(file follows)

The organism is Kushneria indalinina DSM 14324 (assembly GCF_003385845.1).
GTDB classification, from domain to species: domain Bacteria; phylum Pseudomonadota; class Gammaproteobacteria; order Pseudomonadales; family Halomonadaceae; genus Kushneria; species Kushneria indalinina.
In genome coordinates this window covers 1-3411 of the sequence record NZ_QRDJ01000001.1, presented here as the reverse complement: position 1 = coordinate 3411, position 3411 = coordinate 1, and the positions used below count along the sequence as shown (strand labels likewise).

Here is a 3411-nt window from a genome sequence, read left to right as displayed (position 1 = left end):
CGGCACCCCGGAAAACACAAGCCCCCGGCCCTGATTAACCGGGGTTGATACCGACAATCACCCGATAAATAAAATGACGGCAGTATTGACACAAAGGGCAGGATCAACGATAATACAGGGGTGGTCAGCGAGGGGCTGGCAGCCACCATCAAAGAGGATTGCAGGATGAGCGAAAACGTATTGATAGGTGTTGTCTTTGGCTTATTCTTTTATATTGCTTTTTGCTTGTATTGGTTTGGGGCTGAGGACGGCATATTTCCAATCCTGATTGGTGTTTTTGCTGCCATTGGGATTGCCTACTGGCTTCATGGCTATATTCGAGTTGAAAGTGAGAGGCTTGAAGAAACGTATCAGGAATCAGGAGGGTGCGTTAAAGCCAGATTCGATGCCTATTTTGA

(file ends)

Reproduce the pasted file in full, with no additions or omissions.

The organism is Kushneria indalinina DSM 14324 (assembly GCF_003385845.1).
GTDB classification, from domain to species: domain Bacteria; phylum Pseudomonadota; class Gammaproteobacteria; order Pseudomonadales; family Halomonadaceae; genus Kushneria; species Kushneria indalinina.
In genome coordinates this window covers 1-3411 of the sequence record NZ_QRDJ01000001.1, presented here as the reverse complement: position 1 = coordinate 3411, position 3411 = coordinate 1, and the positions used below count along the sequence as shown (strand labels likewise).

Here is a 3411-nt window from a genome sequence, read left to right as displayed (position 1 = left end):
CGGCACCCCGGAAAACACAAGCCCCCGGCCCTGATTAACCGGGGTTGATACCGACAATCACCCGATAAATAAAATGACGGCAGTATTGACACAAAGGGCAGGATCAACGATAATACAGGGGTGGTCAGCGAGGGGCTGGCAGCCACCATCAAAGAGGATTGCAGGATGAGCGAAAACGTATTGATAGGTGTTGTCTTTGGCTTATTCTTTTATATTGCTTTTTGCTTGTATTGGTTTGGGGCTGAGGACGGCATATTTCCAATCCTGATTGGTGTTTTTGCTGCCATTGGGATTGCCTACTGGCTTCATGGCTATATTCGAGTTGAAAGTGAGAGGCTTGAAGAAACGTATCAGGAATCAGGAGGGTGCGTTAAAGCCAGATTCGATGCCTATTTTGA